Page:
Let’s Talk Cake

Okay, it may be a little cruel to talk cake on a Monday morning.  Statistics show that most people start diets on Monday.  It’s called the “fresh start effect,” because apparently on Mondays we are supposed to feel ready to conquer new challenges.

So let’s take this challenge: understanding whether last week’s U.S. Supreme Court ruling in favor of a wedding cake baker has any implications in school law.  The case is Masterpiece Cakeshop, Ltd. v. Colorado Civil Rights Com’n, Dkt. No. 16-111 (June 4, 2018).

Masterpiece Cakeshop, Ltd. is owned by Jack Phillips, a devout Christian, who in 2012 refused to bake a wedding cake for a same-sex couple because of his religious opposition to same-sex marriages.  His stated goal in life is to be obedient to Christ’s teachings and honor God through his work.  He also believes that God’s intention was that marriage is between a man and a woman.

The couple filed a charge with the Colorado Civil Rights Commission (Commission) under the state’s anti-discrimination law that protects against discrimination based on sexual orientation in a place of business.

In proceedings before the state Commission, commissioners stated that religious beliefs cannot legitimately be carried into the public or commercial domains and one commissioner suggested that Mr. Phillips could believe what he wants, but he cannot act on his religious beliefs if he wants to do business in Colorado.  Another stated, “Freedom of religion and religion has been used to justify all kinds of discrimination throughout history…And to me it is one of the most despicable pieces of rhetoric that people can use to – to use their religion to hurt others.”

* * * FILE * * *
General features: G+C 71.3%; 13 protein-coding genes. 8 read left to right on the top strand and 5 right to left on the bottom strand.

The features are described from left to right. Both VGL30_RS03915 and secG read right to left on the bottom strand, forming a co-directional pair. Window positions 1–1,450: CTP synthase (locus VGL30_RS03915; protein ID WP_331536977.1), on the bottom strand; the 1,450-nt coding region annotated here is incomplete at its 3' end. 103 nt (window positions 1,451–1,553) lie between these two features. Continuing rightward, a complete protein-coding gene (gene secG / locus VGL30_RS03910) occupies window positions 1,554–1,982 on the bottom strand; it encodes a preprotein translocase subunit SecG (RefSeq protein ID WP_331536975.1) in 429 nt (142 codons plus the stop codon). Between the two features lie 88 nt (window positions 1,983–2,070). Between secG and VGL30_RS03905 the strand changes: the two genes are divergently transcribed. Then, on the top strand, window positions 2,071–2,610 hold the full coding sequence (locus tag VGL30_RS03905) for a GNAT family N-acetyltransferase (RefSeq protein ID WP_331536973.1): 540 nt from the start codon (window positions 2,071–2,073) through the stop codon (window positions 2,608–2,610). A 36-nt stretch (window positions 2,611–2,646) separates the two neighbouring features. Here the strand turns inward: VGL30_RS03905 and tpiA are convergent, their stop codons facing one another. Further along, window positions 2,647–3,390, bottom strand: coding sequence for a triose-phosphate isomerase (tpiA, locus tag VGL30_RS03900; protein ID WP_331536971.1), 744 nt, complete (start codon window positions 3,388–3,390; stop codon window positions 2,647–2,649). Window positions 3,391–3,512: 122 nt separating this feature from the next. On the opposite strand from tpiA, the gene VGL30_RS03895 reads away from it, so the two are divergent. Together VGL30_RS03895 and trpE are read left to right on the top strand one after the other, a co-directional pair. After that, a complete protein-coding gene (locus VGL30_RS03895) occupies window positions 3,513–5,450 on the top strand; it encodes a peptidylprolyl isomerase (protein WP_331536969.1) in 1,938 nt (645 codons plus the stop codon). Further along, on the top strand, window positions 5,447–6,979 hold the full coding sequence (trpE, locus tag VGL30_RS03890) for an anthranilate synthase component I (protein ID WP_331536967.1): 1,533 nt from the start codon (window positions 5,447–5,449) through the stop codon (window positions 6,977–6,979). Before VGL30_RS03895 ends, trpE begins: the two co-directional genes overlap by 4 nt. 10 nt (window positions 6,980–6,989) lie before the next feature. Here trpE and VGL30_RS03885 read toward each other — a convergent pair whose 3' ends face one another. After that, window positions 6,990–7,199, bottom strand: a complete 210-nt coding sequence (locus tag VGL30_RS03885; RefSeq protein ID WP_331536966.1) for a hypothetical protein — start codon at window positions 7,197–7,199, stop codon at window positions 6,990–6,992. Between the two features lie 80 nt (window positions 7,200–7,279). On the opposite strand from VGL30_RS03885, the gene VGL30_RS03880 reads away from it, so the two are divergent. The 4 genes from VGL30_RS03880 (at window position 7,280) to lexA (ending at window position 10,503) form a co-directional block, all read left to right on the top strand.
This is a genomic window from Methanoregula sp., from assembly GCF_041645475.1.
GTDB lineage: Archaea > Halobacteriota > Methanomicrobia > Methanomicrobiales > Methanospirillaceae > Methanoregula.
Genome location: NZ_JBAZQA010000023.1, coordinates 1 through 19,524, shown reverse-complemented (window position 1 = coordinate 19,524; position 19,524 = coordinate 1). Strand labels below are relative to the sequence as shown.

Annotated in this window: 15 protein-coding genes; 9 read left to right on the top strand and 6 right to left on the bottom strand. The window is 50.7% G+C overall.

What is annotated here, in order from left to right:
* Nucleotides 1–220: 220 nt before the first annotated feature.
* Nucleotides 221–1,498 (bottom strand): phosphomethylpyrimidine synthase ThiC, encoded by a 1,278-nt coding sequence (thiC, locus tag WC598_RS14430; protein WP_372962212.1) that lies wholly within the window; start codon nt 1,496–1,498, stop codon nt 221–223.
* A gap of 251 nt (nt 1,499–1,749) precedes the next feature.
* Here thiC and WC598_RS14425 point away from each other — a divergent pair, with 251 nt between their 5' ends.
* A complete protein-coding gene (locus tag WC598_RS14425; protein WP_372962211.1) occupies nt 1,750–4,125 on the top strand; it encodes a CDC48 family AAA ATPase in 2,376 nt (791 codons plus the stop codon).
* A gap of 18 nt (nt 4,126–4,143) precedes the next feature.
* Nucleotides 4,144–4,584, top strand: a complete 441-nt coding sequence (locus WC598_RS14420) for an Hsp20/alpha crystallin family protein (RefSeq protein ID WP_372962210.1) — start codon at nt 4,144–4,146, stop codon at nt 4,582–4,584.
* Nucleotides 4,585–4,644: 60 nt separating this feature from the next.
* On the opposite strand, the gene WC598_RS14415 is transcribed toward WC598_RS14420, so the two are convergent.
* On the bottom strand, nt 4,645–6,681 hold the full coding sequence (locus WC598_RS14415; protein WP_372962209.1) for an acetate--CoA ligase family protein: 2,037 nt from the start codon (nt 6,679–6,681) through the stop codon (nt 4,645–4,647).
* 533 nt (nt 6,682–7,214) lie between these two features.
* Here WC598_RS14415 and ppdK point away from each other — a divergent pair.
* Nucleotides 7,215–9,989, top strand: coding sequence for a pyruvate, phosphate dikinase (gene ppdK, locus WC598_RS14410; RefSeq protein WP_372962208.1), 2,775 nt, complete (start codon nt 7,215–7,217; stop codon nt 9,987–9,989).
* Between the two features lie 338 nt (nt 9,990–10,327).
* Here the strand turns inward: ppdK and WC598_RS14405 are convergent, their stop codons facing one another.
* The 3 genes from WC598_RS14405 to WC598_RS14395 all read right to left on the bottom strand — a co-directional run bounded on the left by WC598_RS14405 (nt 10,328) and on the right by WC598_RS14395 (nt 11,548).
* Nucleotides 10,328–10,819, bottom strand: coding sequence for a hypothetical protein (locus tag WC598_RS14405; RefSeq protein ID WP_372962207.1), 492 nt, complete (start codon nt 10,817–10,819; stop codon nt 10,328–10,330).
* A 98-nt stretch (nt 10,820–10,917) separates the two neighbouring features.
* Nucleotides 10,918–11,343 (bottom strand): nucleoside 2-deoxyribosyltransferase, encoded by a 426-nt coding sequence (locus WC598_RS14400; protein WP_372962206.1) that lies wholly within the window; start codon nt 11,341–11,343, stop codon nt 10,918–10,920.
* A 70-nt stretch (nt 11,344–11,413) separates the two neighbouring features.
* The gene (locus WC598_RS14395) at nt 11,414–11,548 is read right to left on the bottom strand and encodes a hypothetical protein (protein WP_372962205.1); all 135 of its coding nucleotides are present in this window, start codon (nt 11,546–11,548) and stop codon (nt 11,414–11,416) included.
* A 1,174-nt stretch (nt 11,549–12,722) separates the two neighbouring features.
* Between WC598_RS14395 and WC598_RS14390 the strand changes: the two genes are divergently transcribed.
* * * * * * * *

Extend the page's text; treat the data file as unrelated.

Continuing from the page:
Having lost at every level, Mr. Phillips ultimately appealed to the U.S. Supreme Court.  According to Mr. Phillips, requiring him to create a cake for a same-sex wedding would violate his right to free speech by compelling him to exercise his artistic talents to express a message with which he disagreed and would violate his right to the free exercise of religion.

According to the U.S. Supreme Court, the Commission demonstrated open hostility toward the man’s religious beliefs.  It also failed to provide “neutral and respectful consideration” of his sincerely held religious beliefs throughout the state administrative process, thus, violating his First Amendment rights.

Issues that weighed in favor of Mr. Phillips:  (1) at the time, Colorado did not recognize same-sex marriage; and (2) the Commission had previously sided with other bakers who refused to bake cakes conveying disapproval of same-sex marriage, which showed the Commission based its decision against Mr. Phillips on his religious viewpoint.

While some commentators have deemed this ruling as a “narrow” one based on the specific facts presented, I think there are some takeaways relevant in the context of school administration.  This case presents two competing interests – the government’s interest in protecting against discrimination and the right of all persons to exercise fundamental First Amendment freedoms.  When those competing interests are at play, the Supreme Court offers this to consider:

The Free Exercise Clause bars even “subtle departures from neutrality” on matters of religion.  Here, that means the Commission was obliged under the Free Exercise Clause to proceed in a manner neutral toward and tolerant of Phillips' religious beliefs. The Constitution commits government itself to religious tolerance, and upon even slight suspicion that proposals for state intervention stem from animosity to religion or distrust of its practices, all officials must pause to remember their own high duty to the Constitution and to the rights it secures.

This ruling does not endorse discrimination against same-sex couples.  Instead, the main point here is that the Constitution requires “neutral and respectful” consideration by the government of sincerely held religious beliefs.  This applies in the school context as well.


Tomorrow:  Handcuffing elementary students…a good idea?